The titular house refers to the colony itself, which takes the form of a manor house run by the pompous and reclusive Darius (Rupert Vansittart). It is this setting that makes the more exposition-heavy dialogue somewhat tedious; we don’t care how the house-colony works, but rather why it must exist in this form.
It is explained (eventually), but by then we’re more invested in the personal politics of its inhabitants, which aren’t the most imaginative either: a young man of the aristocratic upper floors is in love with a serving girl from below, there’s some family drama, and the Doctor and Lucie are cut off from the TARDIS – you get the kind of the thing.
Where the story shows more promise is in its humour; longtime Big Finish fans will no doubt already appreciate Robson’s dry wit. Indeed, with a little more focus on comedy and less on the technical ins and outs of the plot, “House on the Edge of Chaos” might have ended up with being a modern classic. For what it is, “House on the Edge of Chaos” boasts some snappy dialogue and some highly engaging performances from its supporting cast, even if the pace does drag at times.
Wrapping up this quartet is “Island of the Fendahl” from Alan Barnes, easily the strongest of the set. A sequel to Chris Boucher’s 1977 Tom Baker TV story, “Image of the Fendahl”, Barnes draws heavily on folk horror classic The Wicker Man: on a rural island with a suspiciously tight-lipped community, a teenage girl has gone missing, and a sinister cult is forming. But this time, there’s also a Fendahl.
Separated, the Doctor spars with the cult of hippies, while Lucie joins forces with Deiter Fendelman to find Maxine Mitchell, both relatives of characters from the original tale. The parallel stories have a fun call-and-response structure to them, as the Doctor and Lucie investigate the island and bump into very similar problems; it’s a novel spin on the otherwise tired ‘companion separated from Doctor’ trope that gives the story a swift momentum.
The story is very much self-aware in its referencing its forty-two year old predecessor. Callbacks to the original are fairly minimal, helping put the focus of the plot where it belongs: on Lucie “Bleedin’” Miller. The inevitable exposition dump at its midpoint has Lucie understandably baffled, but that’s what she’s here for – and she’s what we are here for. We know the Doctor, long time fans will know the Fendahl, but they’re not the reason we bought the boxset. We’re here to see how Lucie deals with them.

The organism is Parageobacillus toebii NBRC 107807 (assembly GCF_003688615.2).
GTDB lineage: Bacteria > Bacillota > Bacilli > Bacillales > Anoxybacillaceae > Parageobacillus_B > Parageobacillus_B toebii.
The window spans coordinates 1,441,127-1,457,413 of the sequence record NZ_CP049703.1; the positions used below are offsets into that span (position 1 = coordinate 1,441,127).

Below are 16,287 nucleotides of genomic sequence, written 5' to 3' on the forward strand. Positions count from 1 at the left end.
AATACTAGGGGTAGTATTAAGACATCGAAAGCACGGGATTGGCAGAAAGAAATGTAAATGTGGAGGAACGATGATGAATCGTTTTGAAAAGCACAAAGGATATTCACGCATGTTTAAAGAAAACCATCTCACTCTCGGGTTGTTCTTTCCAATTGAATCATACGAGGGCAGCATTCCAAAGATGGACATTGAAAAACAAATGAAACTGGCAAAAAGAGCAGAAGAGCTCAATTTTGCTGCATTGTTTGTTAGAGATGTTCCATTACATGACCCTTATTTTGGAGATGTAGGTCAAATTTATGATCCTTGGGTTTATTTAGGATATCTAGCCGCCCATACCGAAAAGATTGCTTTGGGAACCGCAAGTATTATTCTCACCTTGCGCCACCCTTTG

Although, these four stories are never quite as good as the sum of their parts, its difficult to deny the writers’ obvious glee at returning to such a unique character, and where the scripts sometimes fall flat, that glee (as well as Smith’s energised performance), follow quickly behind to pick up the slack. Indeed, having gone on to national acclaim, it would have been very easy for Smith to phone in her latest turn as Miller, but listening to these four stories, it’s as if she never left the TARDIS.
In a perfect world, the stories themselves would have a little more imagination and perhaps a little more depth. If you are indeed tuning in to see if Big Finish have produced a new classic, you’ll probably be disappointed. If, however, you’re just a Lucie fan in need of a fix, this boxset might just be worth the money.
Doctor Who – The Further Adventures of Lucie Miller: Volume One is available now exclusively from the Big Finish website until August 31st, whereupon it will be available from Amazon.co.uk and other leading retailers.